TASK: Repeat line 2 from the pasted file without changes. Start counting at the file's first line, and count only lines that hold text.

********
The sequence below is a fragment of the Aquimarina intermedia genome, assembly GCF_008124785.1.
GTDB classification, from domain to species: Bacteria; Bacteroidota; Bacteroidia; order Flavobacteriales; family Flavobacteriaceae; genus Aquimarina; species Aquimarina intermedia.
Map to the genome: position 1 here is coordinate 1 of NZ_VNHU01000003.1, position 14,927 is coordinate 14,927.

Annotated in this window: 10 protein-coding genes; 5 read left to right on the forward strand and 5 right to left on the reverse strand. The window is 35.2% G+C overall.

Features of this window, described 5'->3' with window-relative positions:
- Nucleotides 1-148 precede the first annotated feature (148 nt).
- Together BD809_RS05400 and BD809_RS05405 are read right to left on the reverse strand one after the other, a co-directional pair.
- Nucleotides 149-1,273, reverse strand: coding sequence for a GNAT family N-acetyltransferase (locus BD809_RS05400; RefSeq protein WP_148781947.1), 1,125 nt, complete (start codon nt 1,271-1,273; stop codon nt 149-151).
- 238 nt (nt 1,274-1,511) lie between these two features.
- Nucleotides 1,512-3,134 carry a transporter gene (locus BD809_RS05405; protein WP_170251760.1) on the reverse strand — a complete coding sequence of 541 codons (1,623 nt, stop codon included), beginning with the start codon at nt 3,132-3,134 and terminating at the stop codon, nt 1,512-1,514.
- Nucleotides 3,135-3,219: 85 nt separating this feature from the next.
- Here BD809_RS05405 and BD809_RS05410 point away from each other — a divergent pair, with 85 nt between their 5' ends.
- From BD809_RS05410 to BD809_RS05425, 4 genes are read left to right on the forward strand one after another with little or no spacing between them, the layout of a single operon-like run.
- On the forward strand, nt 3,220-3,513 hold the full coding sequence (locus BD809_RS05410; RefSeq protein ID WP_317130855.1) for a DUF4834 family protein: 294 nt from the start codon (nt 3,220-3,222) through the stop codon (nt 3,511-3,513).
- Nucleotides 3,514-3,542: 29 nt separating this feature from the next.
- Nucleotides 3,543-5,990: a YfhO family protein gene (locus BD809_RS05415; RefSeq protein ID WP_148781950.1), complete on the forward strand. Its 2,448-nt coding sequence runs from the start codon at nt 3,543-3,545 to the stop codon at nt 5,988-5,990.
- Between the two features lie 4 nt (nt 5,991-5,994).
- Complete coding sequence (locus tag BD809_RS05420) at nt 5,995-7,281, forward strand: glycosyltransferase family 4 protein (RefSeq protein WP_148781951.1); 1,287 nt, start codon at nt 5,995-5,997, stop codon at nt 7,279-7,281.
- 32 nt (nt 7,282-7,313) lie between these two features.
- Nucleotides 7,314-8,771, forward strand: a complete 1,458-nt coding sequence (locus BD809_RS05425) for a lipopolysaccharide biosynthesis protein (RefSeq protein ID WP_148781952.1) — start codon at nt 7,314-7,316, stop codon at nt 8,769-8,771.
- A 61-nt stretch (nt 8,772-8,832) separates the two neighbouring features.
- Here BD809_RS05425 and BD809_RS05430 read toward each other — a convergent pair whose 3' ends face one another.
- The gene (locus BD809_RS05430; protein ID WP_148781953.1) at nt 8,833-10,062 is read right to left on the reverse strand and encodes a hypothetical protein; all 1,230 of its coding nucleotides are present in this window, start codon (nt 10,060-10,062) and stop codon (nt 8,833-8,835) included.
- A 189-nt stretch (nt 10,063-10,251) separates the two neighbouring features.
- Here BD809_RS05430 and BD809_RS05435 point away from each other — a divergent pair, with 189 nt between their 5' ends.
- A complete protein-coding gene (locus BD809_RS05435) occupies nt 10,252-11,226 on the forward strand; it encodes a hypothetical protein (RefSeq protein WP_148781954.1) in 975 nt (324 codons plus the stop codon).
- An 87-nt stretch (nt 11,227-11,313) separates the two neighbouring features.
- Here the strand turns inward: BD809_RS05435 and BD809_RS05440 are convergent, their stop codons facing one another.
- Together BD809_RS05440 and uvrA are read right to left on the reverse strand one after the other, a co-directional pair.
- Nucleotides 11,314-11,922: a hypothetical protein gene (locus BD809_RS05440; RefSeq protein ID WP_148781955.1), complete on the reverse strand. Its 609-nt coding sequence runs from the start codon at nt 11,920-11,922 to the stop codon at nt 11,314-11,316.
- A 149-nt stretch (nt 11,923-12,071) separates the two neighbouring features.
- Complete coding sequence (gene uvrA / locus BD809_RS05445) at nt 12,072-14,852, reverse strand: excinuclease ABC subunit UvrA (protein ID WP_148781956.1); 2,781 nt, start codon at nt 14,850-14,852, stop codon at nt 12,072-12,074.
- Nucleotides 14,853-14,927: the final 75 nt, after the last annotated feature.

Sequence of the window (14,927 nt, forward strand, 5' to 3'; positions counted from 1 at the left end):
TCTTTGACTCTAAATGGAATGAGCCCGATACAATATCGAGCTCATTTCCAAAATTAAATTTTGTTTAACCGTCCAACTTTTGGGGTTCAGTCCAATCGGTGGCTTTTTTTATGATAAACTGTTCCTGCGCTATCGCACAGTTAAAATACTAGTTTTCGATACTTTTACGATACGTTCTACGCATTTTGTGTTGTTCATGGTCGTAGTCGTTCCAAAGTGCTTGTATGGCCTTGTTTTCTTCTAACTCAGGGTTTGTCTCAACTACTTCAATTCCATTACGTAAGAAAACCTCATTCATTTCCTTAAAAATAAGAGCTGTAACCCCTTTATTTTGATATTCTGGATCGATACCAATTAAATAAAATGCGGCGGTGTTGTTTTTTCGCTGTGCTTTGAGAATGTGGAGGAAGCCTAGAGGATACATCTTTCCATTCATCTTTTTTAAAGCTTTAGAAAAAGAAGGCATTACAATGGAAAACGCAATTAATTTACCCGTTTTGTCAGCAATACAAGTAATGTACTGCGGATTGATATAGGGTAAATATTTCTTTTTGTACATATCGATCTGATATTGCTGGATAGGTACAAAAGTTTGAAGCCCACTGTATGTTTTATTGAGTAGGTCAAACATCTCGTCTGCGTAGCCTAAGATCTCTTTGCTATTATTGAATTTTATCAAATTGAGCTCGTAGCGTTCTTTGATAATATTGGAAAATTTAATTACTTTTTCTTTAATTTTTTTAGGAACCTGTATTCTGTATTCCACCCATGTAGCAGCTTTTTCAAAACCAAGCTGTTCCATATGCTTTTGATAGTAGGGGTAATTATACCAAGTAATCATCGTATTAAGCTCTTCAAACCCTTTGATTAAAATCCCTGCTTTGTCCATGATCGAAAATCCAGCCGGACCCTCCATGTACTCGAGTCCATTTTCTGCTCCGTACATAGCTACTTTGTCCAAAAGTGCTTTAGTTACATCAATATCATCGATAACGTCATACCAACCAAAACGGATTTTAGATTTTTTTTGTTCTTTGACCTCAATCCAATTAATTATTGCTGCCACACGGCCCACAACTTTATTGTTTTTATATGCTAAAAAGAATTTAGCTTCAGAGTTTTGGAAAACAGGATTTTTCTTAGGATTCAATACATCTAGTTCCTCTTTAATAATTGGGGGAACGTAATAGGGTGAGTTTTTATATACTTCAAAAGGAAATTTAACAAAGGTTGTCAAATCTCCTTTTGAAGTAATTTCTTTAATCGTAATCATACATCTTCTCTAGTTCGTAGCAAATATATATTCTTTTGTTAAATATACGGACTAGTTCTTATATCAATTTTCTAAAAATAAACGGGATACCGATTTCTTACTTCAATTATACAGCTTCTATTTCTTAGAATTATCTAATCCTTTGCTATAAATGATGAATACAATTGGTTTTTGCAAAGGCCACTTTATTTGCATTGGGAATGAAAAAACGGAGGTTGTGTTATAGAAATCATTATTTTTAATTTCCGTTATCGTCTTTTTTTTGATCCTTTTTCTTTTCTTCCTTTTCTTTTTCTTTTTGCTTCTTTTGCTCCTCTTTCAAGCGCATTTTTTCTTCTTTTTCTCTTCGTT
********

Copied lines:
GTDB classification, from domain to species: Bacteria; Bacteroidota; Bacteroidia; order Flavobacteriales; family Flavobacteriaceae; genus Aquimarina; species Aquimarina intermedia.